The documents that the Sumerians produced more than four thousand years ago provides us with a unique opportunity to peek into the minds of those ancient people. One of the genres produced by the scribes was temple hymns, of which the Kesh Temple Hymn is an example. Four fragments of the hymn were found at Tel Abū Salābīkh in Iraq dating to about 2600 BC [1]. Over the next 800 years this document was continuously copied and by the time of the Old Babylonian period (c.1800 BC) we have a hymn that shows little difference from the archaic copies.
The Kesh Temple Hymn describes the temple dedicated to a goddess called Ninḫursag or Nintu. Ninḫursag was one of the four great gods/goddesses worshipped in ancient Sumeria, together with Enlil, An and Enki. The name Nintu refers to her role as goddess of birth-giving. In the hymn, her temple is described with various metaphors which capture its glory and glamour. It tells how the head of the Sumerian pantheon, Enlil, originally gave permission to build the temple. The hymn describes the various parts of the temple, the gods living there and the personnel who served them.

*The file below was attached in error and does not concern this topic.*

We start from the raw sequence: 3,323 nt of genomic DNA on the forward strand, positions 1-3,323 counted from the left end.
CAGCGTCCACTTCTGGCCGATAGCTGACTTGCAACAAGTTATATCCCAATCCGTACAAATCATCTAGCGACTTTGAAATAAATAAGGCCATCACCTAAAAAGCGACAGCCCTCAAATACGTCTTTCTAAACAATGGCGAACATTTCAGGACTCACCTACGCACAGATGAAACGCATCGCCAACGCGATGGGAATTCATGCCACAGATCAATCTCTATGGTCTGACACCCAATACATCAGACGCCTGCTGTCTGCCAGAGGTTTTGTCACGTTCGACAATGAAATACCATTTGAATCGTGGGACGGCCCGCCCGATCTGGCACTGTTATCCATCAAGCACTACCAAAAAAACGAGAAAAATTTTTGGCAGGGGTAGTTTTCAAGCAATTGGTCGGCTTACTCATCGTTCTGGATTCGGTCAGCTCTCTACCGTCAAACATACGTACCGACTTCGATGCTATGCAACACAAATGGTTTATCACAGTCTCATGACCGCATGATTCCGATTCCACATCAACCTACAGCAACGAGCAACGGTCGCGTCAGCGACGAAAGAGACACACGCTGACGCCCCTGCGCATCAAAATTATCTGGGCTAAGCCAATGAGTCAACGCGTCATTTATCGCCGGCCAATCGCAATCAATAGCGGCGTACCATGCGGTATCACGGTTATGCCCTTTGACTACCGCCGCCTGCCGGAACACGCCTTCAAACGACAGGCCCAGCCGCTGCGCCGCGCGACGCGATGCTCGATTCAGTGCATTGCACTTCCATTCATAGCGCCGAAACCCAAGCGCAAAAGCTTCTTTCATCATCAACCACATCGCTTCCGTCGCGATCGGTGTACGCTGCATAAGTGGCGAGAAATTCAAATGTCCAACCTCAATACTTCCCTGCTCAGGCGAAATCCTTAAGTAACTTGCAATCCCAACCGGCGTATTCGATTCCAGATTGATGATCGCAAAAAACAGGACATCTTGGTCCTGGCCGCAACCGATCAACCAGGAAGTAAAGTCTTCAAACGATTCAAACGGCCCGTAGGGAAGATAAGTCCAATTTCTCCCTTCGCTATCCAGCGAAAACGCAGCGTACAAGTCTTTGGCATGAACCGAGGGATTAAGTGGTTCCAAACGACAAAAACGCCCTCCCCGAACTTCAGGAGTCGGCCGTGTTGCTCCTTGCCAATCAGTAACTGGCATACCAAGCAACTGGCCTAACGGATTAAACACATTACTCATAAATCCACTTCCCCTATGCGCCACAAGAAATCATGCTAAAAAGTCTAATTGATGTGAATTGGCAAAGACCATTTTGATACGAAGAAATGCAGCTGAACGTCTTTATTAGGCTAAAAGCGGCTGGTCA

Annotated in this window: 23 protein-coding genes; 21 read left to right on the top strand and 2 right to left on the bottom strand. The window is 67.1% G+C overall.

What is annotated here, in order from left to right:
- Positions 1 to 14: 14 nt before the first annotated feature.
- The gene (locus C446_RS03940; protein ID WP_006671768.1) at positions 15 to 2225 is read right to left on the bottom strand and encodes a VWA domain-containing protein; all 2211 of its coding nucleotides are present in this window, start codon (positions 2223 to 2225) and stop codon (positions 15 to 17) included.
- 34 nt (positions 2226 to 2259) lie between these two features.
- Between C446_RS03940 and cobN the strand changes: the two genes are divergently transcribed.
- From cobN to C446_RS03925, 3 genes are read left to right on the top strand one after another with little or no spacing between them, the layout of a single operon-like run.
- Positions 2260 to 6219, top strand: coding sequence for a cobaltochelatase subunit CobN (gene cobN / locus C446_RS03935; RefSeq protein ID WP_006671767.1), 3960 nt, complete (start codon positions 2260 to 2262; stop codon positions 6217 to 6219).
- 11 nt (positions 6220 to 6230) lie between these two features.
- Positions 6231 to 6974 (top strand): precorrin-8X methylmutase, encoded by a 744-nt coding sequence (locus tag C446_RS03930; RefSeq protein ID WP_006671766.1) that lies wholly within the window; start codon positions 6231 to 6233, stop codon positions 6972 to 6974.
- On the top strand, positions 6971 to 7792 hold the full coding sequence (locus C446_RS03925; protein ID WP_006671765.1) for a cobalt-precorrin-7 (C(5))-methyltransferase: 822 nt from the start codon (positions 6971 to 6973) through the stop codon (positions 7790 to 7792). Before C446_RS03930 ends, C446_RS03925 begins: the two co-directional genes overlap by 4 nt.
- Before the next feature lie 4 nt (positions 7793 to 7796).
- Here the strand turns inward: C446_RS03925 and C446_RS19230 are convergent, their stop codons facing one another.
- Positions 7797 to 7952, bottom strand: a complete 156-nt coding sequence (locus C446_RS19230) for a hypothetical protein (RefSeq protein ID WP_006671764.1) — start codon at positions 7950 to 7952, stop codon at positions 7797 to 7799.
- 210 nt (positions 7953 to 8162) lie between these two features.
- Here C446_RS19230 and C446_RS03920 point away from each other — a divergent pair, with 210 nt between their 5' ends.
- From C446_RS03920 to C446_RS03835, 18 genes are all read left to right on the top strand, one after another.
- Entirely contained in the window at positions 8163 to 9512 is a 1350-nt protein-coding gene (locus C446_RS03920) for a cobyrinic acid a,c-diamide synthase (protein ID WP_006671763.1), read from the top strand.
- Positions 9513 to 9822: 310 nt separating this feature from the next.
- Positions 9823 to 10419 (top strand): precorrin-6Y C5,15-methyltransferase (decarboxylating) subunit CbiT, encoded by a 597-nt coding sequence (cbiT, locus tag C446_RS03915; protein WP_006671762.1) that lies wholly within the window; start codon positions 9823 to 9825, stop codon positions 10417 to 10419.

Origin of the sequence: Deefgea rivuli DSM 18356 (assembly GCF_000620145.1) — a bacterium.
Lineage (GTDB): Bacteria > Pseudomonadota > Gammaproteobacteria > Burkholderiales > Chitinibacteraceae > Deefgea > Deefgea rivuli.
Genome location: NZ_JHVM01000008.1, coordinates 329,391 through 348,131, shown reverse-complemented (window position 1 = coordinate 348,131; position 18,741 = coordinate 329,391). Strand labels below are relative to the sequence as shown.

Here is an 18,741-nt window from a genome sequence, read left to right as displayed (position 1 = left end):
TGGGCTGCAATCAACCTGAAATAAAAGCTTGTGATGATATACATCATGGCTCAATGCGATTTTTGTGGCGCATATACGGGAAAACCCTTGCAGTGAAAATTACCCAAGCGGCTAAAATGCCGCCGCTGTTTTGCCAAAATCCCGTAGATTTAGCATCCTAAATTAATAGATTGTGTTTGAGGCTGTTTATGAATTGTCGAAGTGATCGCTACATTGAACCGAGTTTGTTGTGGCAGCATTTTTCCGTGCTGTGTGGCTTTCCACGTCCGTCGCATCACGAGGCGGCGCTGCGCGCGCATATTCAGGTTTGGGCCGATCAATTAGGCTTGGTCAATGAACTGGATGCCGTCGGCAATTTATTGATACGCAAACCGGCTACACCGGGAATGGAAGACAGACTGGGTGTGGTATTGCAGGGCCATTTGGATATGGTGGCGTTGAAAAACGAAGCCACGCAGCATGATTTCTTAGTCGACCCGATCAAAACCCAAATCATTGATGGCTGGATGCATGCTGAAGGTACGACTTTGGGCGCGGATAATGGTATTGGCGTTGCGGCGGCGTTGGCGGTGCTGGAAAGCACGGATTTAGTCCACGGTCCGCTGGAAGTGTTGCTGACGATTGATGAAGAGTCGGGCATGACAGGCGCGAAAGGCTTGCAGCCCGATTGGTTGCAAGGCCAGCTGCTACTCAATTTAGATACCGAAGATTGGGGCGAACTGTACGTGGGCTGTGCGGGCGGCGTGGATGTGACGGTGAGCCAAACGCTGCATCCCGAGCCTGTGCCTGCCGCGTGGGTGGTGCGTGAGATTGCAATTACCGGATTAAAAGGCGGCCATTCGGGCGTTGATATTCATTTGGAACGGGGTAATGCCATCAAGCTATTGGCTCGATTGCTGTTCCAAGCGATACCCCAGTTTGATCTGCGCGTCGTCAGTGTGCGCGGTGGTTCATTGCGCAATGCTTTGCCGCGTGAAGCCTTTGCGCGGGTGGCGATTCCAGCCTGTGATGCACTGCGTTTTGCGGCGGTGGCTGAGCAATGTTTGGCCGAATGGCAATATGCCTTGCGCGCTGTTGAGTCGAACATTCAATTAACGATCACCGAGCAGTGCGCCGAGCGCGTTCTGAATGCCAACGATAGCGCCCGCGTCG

Ancient temples were more than a place of worship; they were part of the economy of the city where they were situated. Temples held vast tracts of land worked by slaves and freedmen, producing surplus grain. They gave loans in silver, employed women as weavers and sold the products. The kings gave offerings to the temples and many other worshippers gave dedications. The priests administered oaths between parties and kept business records for merchants. They themselves also participated in trade. Temples were central to the Sumerian civilization and had a variety of functions. The most important, however, was that temples served as places of human-god interaction. We will now discuss this in more detail.
The use of metaphor in the Kesh Temple Hymn